Abolish Long-Term Care: Nationalize Home Care in Canada
Megan Linton and Sarah Jama
In Canada, 19,000 disabled people have died in sites of confinement and incarceration. Long-term care institutions (sometimes called nursing homes) have been used to warehouse particularly older, disabled people, and remove them from communities of care, instead subjecting them to violent conditions that disproportionately harm and kill people with disabilities.
At a time when COVID-19 outbreaks have peaked in prisons and long-term institutions, we are demanding an abolition of long-term care and a nationalization of home care. We fundamentally believe that:
- We can build communities where disabled people thrive through the deinstitutionalization and decarceration of long-term care in so-called Canada.
- Long-term care institutions are fundamentally institutions for disabled people. We believe deinstitutionalization is the only means of liberation for disabled people!
We believe that disabled people make our communities whole. We need to create systems where disabled people live in community. The current system isolates, segregates, and warehouses disabled people and elders. We believe that the maintenance of any form of institutionalization, regardless of ownership, signifies an ongoing investment in institutional models of “care” that put disabled people and elders at risk.
Abolition, not nationalization, is the only appropriate response to the deaths of more than 14,000 older, disabled people during the COVID-19 pandemic. We cannot expand a system of institutionalization that normalizes the mass death of elders and disabled people. We must abolish long-term care
We believe in an end to the ableist and ageist system that prioritizes profits at the cost of human lives. The maintenance of these institutions, both private and even public, fails to address the systemic issues that cause institutionalization—lack of access to housing, income supports, homecare, health* care and community supports.
Abolition of long-term care is the only means of building systems of JUST CARE WORK. We believe in just working conditions which lead to just care conditions. Abolishing long-term care does not mean job losses – it means reconfiguring labor conditions.
We believe that disabled people and elders are valuable apart from their ability to produce. We should not segregate people based on their ability to contribute to the economy.
We believe that institutionalization fails to consider the loss that communities experience when disabled people and elders are segregated into institutions. Warehousing elders and disabled people means severing intergenerational bonds and community. We believe in creating communities where disabled people and elders have access to the resources, care and support they need.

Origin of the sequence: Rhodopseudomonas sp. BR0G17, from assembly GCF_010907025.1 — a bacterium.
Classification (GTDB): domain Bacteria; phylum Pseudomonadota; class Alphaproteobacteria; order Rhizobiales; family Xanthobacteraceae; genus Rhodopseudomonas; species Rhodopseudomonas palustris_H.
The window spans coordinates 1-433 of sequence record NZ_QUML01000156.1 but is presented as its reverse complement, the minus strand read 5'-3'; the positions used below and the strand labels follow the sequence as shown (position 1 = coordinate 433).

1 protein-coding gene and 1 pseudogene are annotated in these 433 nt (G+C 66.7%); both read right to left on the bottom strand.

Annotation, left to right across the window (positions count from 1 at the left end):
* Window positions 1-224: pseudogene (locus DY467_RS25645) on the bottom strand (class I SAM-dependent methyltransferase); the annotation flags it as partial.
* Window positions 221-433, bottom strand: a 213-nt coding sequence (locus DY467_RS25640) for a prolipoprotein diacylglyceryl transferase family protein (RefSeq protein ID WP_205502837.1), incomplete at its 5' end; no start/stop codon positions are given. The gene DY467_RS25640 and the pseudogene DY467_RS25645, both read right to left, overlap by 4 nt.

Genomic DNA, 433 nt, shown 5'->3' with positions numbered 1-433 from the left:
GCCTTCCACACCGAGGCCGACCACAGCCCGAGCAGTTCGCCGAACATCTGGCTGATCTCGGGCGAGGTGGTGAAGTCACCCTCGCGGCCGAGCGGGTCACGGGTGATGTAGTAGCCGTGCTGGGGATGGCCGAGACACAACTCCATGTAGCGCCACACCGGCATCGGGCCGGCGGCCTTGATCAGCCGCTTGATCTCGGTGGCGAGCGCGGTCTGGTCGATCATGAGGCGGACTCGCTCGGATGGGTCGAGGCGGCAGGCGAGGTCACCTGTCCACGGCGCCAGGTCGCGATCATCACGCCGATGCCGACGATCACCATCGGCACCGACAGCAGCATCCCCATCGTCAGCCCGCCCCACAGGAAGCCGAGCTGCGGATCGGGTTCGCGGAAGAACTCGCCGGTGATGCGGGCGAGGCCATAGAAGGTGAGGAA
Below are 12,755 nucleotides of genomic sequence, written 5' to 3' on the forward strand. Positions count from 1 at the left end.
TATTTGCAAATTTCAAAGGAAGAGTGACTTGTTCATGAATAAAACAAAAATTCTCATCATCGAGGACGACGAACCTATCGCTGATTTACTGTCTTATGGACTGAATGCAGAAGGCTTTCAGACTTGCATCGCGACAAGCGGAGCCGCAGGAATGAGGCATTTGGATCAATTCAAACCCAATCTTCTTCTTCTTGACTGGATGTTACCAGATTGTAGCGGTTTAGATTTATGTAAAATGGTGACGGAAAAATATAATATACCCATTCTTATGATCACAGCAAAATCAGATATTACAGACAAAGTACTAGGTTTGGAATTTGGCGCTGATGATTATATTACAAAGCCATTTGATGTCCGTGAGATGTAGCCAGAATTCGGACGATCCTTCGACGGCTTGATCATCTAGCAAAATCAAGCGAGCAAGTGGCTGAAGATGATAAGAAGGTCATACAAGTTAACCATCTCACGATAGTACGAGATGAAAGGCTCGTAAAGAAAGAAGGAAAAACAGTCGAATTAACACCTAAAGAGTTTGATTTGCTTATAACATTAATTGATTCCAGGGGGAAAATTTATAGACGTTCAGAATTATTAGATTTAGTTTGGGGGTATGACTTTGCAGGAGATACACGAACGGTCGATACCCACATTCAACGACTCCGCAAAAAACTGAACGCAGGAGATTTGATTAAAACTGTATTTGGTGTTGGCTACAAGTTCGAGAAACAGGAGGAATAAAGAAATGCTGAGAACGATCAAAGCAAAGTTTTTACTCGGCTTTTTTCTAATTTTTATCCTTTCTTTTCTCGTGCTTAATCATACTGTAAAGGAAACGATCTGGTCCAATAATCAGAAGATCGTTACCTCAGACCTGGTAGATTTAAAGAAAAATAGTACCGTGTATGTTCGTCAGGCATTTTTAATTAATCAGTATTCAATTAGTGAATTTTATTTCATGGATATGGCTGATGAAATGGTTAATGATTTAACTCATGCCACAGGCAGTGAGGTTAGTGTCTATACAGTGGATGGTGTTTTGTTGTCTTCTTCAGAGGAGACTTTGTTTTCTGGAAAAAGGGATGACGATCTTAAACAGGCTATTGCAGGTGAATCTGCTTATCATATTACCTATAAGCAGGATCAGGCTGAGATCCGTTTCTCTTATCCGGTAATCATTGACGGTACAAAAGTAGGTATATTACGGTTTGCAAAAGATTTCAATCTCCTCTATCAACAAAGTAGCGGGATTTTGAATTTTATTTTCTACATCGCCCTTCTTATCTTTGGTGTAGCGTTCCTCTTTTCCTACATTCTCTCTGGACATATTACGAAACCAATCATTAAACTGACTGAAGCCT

We believe that institutionalization is a result of the same systems of incarceration that removes, isolates and confines community members in psychiatric institutions, emergency shelters, and prisons. We believe in an end to the warehousing, caging and incarcerating of people instead of providing care and justice.
Sign the petition and read more here: https://www.djno.ca/abolish-ltc
Megan Linton is a disability policy researcher, writer, and advocate. Her research and advocacy focus on the pervasive use of institutions for disabled children & adults across Ontario and the need for deinstitutionalization. Megan researches disability, political economy, and public policy, with a disability justice community network at the centre of her research. She loves making soup, reading spectral fiction, and dreaming of crip futures. Read her writing here and find her tweeting about sex and disability at @PinkCaneRedLip.
Sarah Jama is the Executive Director at the Disability Justice Network of Ontario (DJNO). She is a community organizer from Hamilton, ON with Cerebral Palsy who does work around combating anti black racism, policing, and housing insecurity. Through DJNO, she works to tackle systemic ableism by building up capacity in disabled organizers to challenge structures locally, provincially and nationally. In her past role as Senior Program Coordinator at the Hamilton Centre for Civic Inclusion, she ran a Civic Leadership Program which sought to help Black and racialized youth to understand their place in working inside and outside of institutions to affect structural change.